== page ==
Harvesting Soybeans for Forage

Mark Sulc, OSU Extension Forage Specialist and Bill Weiss, Extension Dairy Specialist, The Ohio State University

The drought conditions this summer have led some producers to consider using their soybean crop for forage. Whole plant soybeans can be excellent forage for cattle. Soybeans with little pod development can have about 18% crude protein and 40 to 45% neutral detergent fiber. In other words, whole soybean plants are similar to good quality alfalfa in nutritional value. Good soybean silage can be made under the following conditions:

1. Check the pesticide labels of chemicals used to verify that the crop can be fed to livestock after their application, and observe any pre-harvest intervals. For example, for glyphosate-resistant soybeans with Weathermax Roundup, wait 14 days between the final Roundup application harvesting the soybeans for grain, forage, or hay fed to livestock.

2. Under normal conditions, the optimum time to harvest soybeans for forage for optimal yield and quality is when seeds are filling the pods and the lower leaves are just beginning to turn yellow. At this stage, soybeans will yield from 2 to 3 tons of dry matter per acre (lower yields can be expected if planted late) with a composition of 17-18% CP, 0.56 Mcal/lb NEL (55% TDN), 45% NDF, and 34% ADF. If seeds are present and are reasonably well developed, soybeans should be mixed with corn in the silo to achieve acceptable fermentation (high oil content of pure soybean silage with good seed set will prevent good fermentation). Mix one part soybean with two or more parts of corn in the silo. If soybeans are to be ensiled alone, they must be harvested before seeds are formed.

3. Under dry conditions when seeds did not develop or are small, soybeans can be ensiled alone, provided the dry matter content is in the right range (see item 4 below).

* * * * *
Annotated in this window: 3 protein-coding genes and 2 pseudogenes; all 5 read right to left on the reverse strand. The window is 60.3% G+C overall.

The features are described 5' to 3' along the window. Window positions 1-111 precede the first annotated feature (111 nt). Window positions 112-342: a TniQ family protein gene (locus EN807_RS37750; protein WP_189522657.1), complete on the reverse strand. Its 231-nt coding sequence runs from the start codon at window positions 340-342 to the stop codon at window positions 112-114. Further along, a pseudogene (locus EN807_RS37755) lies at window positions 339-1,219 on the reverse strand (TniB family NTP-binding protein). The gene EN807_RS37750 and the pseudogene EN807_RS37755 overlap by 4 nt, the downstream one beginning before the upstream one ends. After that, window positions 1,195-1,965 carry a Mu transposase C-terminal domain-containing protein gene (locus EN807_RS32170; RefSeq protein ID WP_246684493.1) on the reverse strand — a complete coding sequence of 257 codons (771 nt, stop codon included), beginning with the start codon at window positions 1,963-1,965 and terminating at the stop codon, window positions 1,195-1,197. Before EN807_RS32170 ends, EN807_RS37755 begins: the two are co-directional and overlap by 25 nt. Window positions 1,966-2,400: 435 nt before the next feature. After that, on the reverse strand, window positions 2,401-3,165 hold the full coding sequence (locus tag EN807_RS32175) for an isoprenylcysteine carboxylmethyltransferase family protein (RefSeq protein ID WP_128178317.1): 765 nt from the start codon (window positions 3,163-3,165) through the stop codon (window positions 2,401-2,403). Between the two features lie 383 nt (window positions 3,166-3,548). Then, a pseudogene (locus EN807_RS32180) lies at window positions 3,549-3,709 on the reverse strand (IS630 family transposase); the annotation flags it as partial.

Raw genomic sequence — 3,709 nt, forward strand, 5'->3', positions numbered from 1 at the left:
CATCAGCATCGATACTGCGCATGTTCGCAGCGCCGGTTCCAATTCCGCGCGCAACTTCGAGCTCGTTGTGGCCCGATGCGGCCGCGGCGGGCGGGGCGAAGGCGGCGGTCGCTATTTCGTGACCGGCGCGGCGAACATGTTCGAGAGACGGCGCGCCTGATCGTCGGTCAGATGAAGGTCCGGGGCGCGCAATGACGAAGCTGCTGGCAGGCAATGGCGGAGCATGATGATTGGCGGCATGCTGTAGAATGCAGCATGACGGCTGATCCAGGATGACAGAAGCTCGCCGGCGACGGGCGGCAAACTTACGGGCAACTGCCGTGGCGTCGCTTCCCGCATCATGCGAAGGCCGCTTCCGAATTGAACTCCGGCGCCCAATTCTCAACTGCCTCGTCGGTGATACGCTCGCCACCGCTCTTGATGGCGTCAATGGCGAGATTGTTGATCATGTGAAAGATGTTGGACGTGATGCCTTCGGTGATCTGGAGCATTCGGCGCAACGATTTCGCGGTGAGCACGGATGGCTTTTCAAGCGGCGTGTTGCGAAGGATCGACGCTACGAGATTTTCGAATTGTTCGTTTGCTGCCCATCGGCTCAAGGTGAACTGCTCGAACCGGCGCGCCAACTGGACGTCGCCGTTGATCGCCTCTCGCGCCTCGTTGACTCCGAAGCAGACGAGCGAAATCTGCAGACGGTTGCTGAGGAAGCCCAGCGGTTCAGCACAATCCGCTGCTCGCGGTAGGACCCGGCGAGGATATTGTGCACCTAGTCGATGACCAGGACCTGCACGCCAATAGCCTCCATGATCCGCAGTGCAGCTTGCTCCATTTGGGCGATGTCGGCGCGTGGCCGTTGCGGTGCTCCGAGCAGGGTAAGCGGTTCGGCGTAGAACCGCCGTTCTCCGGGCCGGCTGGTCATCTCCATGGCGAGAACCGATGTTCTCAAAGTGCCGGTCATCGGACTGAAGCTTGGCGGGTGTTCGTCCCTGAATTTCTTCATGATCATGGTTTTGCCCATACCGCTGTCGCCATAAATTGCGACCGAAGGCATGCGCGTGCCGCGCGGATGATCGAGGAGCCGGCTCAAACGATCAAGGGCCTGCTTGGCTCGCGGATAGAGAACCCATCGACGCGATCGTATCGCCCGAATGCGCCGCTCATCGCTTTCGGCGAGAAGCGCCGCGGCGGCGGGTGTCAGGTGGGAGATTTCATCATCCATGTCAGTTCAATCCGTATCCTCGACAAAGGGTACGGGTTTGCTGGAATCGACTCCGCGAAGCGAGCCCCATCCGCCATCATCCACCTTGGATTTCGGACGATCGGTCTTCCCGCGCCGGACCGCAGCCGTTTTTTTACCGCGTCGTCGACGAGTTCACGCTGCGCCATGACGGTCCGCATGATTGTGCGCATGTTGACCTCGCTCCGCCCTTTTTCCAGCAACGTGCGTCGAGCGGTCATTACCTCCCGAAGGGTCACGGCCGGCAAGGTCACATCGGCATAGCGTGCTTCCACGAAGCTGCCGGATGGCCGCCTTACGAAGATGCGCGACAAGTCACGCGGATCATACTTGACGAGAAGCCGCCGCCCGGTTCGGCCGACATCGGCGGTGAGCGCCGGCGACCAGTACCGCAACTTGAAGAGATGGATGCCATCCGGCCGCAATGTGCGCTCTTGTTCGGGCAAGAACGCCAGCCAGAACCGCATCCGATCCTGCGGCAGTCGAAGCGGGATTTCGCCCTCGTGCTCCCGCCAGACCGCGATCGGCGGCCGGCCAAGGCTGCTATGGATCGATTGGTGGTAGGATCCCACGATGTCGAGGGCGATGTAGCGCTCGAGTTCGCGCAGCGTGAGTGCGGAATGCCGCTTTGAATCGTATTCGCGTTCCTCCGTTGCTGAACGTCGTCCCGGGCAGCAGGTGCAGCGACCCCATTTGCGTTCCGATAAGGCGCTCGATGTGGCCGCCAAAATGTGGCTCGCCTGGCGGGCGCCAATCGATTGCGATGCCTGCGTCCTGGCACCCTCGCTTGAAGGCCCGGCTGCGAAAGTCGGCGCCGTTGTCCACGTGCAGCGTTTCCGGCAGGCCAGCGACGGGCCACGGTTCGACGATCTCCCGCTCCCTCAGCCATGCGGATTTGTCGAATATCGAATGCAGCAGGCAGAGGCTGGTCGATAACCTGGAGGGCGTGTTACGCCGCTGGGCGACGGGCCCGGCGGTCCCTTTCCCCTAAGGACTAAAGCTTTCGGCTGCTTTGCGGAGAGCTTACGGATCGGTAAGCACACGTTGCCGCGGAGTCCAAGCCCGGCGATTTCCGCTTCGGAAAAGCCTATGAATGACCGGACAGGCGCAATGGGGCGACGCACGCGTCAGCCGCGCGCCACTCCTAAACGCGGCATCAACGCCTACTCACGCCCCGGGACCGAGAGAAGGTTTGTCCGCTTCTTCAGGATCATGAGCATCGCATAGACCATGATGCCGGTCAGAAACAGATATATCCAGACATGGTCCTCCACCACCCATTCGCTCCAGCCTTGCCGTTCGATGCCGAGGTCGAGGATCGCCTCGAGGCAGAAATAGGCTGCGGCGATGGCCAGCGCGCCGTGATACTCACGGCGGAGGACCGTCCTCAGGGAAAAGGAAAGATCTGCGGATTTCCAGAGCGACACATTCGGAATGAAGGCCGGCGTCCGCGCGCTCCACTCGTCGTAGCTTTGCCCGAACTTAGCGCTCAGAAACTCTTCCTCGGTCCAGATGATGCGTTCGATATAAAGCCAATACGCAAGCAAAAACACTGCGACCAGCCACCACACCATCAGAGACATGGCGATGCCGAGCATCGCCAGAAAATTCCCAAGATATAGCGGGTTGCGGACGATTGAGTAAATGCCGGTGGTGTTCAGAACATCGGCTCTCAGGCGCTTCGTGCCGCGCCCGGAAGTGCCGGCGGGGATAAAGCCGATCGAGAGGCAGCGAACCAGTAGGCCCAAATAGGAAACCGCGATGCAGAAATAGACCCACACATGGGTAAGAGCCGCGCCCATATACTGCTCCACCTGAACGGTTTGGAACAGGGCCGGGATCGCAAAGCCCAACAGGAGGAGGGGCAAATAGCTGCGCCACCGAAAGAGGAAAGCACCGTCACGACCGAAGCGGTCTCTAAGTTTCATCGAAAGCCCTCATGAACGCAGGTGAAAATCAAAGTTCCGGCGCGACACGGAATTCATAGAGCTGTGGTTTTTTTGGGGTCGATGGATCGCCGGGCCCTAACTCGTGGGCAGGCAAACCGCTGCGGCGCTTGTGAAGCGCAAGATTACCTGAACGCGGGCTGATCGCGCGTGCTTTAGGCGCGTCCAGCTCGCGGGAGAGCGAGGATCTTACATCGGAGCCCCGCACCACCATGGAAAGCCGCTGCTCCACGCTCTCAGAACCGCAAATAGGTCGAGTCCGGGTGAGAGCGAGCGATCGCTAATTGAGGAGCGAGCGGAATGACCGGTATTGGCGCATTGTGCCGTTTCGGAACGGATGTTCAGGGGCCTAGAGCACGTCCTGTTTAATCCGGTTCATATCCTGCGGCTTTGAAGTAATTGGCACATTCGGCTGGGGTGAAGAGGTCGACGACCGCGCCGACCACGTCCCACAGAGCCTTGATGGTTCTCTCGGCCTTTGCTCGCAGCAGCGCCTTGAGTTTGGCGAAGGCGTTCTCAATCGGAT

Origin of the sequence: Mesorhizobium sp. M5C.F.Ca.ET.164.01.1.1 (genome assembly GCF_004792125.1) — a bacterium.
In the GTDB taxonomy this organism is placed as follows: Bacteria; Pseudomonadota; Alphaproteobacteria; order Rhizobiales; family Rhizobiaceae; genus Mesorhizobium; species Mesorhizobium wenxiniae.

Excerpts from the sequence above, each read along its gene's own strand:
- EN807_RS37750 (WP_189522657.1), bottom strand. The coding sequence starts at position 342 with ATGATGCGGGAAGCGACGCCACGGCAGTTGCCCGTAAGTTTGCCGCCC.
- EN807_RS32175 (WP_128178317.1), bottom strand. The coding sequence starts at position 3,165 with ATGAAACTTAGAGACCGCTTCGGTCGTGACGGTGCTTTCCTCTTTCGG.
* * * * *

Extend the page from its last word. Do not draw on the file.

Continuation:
4. Prior to chopping soybeans for silage, check the forage dry matter content (use a microwave oven or Koster tester). If the plant contains less than 45% dry matter (at least 55% moisture), the plants should ferment fine in upright and bag silos and will usually ferment OK in bunker silos. If the plant contains more than 50% dry matter (less than 50% moisture), fermentation quality will probably be poor in bunker silos. When dry matter is much higher than 55%, fermentation will be poor in all types of silos except sealed structures. If plants do not contain enough moisture for fermentation, water can be added but it takes a lot of water to change the dry matter content. To increase the moisture content of 1 ton of material by 4 percentage units (for example 55 to 51% dry matter), you have to add about 190 lbs of water (24 gallons per ton).

5. Whole plant soybeans can be harvested for hay but generally the nutritional value is much lower than soybean silage. Leaf shatter is severe when soybeans are baled so protein is much lower and fiber much higher in soybean hay.

6. Because excess fat from soybeans can depress fermentation in the rumen, the maximum amount of soybean forage that can be fed should be based on its fat concentration. If seeds are well developed the forage will have about 10 or 11% fat, and the maximum concentration of soybean forage to include in the diet is 20 to 25% of the dry matter fed. If plants have little pod development, soybean forage can comprise the same proportion of a diet as can alfalfa. If soybeans and corn are mixed, fat concentrations are usually around 5% and rumen problems caused by fat are not expected to occur.